Thoughts about Forgiveness, Part I
As part of the class that I’m involved in co-teaching right now – a book study of What’s So Amazing About Grace – we’ve been exploring the concept of forgiveness. It’s been interesting to me some of the comments that have come to the surface about people’s believe or experience in forgiveness.
Some of them I disagree with (Big woopdie-do; just because I disagree with them doesn’t mean the other person is wrong. It could mean that I am wrong, but I think they are some things to consider.)
The longer the amount of time between the act which hurt me and the time in which I will forgive the person, the easier it is to forgive him.
Is that really true, all the time? Many people in class seemed to agree with this statement. It is interesting to me that many of the illustrations that Yancey uses in this chapter are stories about long term – 35 year old – grudges which split families. He even talks about a generation-long argument. I can understand that idea that sometimes a little perspective is needed calm hot anger, but I wonder if perhaps that as more time passes, the deeper the resentment takes root, becomes a part of us, and the harder it is to let it go.
Think about Joseph in the Old Testament. Comments were made in class that he had had a better life because his brothers had betrayed him (which is true) and that he had had a lifetime to “get over it” (which is also true). All of this should have made it easier to forgive his brothers, but look at this verse:
Joseph couldn’t hold himself in any longer, keeping up a front before all his attendants. He cried out, “Leave! Clear out—everyone leave!” So there was no one with Joseph when he identified himself to his brothers. But his sobbing was so violent that the Egyptians couldn’t help but hear him. (Genesis 45:1-2).This forgiveness is NOT easy for Joseph. It is wrenching.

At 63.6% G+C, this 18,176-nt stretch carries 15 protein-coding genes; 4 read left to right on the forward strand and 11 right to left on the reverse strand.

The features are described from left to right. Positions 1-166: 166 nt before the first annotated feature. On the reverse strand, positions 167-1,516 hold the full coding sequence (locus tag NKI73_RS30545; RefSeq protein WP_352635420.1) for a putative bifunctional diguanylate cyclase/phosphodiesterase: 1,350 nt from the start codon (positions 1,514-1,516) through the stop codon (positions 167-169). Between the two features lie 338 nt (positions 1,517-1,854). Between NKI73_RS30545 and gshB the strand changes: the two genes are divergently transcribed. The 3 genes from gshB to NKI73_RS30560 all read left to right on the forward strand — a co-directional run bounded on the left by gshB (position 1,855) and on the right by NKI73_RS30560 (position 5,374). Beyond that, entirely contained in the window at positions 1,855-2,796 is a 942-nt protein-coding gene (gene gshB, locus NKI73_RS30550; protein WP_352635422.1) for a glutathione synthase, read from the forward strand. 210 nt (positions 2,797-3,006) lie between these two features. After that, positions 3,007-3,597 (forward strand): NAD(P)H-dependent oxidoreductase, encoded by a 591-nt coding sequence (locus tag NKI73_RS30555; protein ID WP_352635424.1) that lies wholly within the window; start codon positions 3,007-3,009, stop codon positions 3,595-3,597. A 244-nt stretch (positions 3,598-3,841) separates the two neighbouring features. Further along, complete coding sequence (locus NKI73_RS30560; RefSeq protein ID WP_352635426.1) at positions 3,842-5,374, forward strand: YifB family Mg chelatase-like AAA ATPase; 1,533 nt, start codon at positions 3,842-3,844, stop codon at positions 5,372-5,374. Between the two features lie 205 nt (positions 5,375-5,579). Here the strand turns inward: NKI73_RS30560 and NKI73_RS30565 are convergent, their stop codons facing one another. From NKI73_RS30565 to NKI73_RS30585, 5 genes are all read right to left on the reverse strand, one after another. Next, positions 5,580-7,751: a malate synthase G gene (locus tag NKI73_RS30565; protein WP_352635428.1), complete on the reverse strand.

It is easier to forgive a family member or someone close to us than it is to forgive someone who is not close.
Is it? Is it always easier? The problem involved in that logic is that the person who is emotionally close to us has more power to hurt us, and hurting us involves the betrayal of trust. An acquaintance doesn’t have that power.
Think back again to Joseph. These are his brothers, but the pain of it – the pain that he has to let go of – is huge. Would he have had this much of a problem forgiving someone who he didn’t know who had hurt him?
I can see the motivating factor in forgiving a family member – we love them. We desire for a restored relationship, but I think to assume that all of that makes it easier is not always correct.
I can’t forgive him (them) because he started it. Why should I make the first move?
I think that there might be two problems with this statement. First, and thinking again back to Joseph, he could certainly claim that his brothers had “started it.” They certainly were wrong to sell him into slavery, but was Joseph blameless? Think back to Genesis 37, and Joseph’s dreams of greatness. He did not show much sensitivity to his brothers when he told them that they would bow down to him. If Joseph had taken the attitude that “they wronged me,” and refused to forgive them for it, then he would have been standing on a rather self-righteous platform.
Secondly, and I think that this is an extremely important, but difficult concept to grasp, it doesn’t really matter at all “who started it.”
My co-teacher made a comment which I heartily agreed with and wanted to applaud. I think it is SO IMPORTANT to understand. Forgiveness, for us, has nothing to do with the person being forgiven. It doesn’t matter if the forgiven person is repentant, unrepentant, dead, alive, continuing to commit the sin, or is the one who started it. None of that matters. Forgiveness matters most to the person who is doing the forgiveness. If we put off trying to reach for the healing power of forgiveness until some external criteria is met by the person to be forgiven, then we are placing our ability to be healed in the hands of the one who wronged us. This is not a gift we are grudgingly giving to the one to be forgiven; it is a gift we are accepting from God for our own healing.
Tomorrow, what is the role of grace?